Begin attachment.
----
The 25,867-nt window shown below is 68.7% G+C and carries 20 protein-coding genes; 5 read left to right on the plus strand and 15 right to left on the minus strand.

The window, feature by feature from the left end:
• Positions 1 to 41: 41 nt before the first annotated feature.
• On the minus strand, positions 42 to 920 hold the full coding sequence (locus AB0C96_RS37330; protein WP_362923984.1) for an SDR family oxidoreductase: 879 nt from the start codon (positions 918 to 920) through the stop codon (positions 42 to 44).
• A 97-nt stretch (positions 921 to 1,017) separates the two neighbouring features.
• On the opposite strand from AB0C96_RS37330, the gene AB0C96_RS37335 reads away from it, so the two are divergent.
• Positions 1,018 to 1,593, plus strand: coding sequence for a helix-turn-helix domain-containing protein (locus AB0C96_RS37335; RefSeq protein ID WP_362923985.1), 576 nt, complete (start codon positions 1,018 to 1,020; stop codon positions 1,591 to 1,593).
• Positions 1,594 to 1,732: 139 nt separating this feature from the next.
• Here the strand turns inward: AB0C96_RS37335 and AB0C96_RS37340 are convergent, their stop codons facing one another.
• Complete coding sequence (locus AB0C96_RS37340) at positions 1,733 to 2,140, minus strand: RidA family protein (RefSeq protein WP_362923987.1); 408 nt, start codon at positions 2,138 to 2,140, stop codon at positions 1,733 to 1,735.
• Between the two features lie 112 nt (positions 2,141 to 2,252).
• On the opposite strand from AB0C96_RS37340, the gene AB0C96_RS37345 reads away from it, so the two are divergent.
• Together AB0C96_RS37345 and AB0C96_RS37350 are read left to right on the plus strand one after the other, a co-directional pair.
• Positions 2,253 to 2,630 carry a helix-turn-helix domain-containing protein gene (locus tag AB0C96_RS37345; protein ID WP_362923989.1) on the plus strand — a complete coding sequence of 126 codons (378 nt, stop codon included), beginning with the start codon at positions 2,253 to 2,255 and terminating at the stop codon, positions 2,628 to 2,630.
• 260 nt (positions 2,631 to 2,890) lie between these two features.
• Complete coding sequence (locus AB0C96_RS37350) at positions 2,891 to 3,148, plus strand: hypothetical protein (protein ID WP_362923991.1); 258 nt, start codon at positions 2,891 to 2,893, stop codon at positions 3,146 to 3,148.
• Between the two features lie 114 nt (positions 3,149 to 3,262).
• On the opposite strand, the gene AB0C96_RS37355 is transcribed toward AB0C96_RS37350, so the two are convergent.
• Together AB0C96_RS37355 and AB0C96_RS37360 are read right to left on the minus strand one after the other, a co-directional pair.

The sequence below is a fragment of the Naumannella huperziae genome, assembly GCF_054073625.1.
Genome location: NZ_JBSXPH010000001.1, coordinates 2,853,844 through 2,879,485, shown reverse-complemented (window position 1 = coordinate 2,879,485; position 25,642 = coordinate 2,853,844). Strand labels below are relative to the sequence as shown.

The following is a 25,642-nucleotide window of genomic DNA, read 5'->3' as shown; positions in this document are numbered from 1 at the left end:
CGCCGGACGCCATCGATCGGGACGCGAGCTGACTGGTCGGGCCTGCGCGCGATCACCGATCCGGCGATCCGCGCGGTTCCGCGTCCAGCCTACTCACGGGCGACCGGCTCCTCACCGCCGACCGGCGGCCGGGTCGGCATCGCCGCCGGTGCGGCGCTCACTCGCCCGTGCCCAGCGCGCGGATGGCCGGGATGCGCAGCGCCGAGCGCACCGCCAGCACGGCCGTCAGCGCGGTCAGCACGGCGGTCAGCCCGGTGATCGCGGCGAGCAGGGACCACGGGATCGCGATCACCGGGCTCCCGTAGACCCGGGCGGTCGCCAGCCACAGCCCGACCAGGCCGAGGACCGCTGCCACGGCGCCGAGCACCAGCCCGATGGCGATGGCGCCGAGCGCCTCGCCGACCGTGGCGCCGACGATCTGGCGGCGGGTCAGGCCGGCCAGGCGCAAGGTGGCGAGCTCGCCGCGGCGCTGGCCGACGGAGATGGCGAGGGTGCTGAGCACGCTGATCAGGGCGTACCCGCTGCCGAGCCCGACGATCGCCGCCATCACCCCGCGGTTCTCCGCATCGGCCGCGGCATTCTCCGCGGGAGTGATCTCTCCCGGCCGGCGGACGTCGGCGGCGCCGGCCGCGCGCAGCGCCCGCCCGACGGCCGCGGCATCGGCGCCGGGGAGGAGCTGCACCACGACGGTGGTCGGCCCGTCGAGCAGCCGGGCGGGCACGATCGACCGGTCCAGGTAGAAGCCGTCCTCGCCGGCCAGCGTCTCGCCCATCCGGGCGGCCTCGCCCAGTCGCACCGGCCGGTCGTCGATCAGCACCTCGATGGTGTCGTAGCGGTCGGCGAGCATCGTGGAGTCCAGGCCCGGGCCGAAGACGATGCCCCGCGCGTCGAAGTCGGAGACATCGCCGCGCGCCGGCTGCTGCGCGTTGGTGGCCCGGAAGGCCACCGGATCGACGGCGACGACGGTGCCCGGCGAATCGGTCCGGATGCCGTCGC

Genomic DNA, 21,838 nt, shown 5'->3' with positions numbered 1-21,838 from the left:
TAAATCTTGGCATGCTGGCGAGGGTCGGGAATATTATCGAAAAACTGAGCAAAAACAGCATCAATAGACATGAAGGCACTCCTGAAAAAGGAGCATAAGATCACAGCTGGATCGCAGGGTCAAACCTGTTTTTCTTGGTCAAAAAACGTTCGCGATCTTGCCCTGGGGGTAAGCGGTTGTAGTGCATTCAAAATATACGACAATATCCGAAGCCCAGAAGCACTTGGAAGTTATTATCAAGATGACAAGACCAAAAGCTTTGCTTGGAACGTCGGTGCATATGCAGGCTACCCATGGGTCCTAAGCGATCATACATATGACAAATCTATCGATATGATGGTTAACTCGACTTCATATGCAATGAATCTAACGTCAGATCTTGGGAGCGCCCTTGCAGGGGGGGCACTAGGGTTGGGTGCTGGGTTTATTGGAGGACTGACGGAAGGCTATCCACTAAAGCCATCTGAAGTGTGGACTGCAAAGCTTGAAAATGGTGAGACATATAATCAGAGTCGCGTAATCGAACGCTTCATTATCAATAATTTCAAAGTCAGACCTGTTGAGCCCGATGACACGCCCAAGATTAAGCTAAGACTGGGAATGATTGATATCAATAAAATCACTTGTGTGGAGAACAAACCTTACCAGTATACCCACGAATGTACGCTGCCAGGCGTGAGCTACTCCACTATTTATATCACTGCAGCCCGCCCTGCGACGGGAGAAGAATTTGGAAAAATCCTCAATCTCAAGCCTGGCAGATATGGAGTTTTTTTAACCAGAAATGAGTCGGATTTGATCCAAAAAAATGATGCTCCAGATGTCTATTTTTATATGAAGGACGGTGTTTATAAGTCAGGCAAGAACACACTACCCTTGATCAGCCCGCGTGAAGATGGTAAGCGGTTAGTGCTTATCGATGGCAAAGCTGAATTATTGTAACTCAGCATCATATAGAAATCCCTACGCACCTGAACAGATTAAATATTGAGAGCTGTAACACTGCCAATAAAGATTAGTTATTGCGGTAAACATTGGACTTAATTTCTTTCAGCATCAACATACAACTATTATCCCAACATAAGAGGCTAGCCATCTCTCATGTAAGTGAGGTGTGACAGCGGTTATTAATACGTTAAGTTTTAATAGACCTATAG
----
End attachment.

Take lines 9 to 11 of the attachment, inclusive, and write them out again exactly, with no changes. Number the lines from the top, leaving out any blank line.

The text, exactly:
• Here the strand turns inward: AB0C96_RS37335 and AB0C96_RS37340 are convergent, their stop codons facing one another.
• Complete coding sequence (locus AB0C96_RS37340) at positions 1,733 to 2,140, minus strand: RidA family protein (RefSeq protein WP_362923987.1); 408 nt, start codon at positions 2,138 to 2,140, stop codon at positions 1,733 to 1,735.
• Between the two features lie 112 nt (positions 2,141 to 2,252).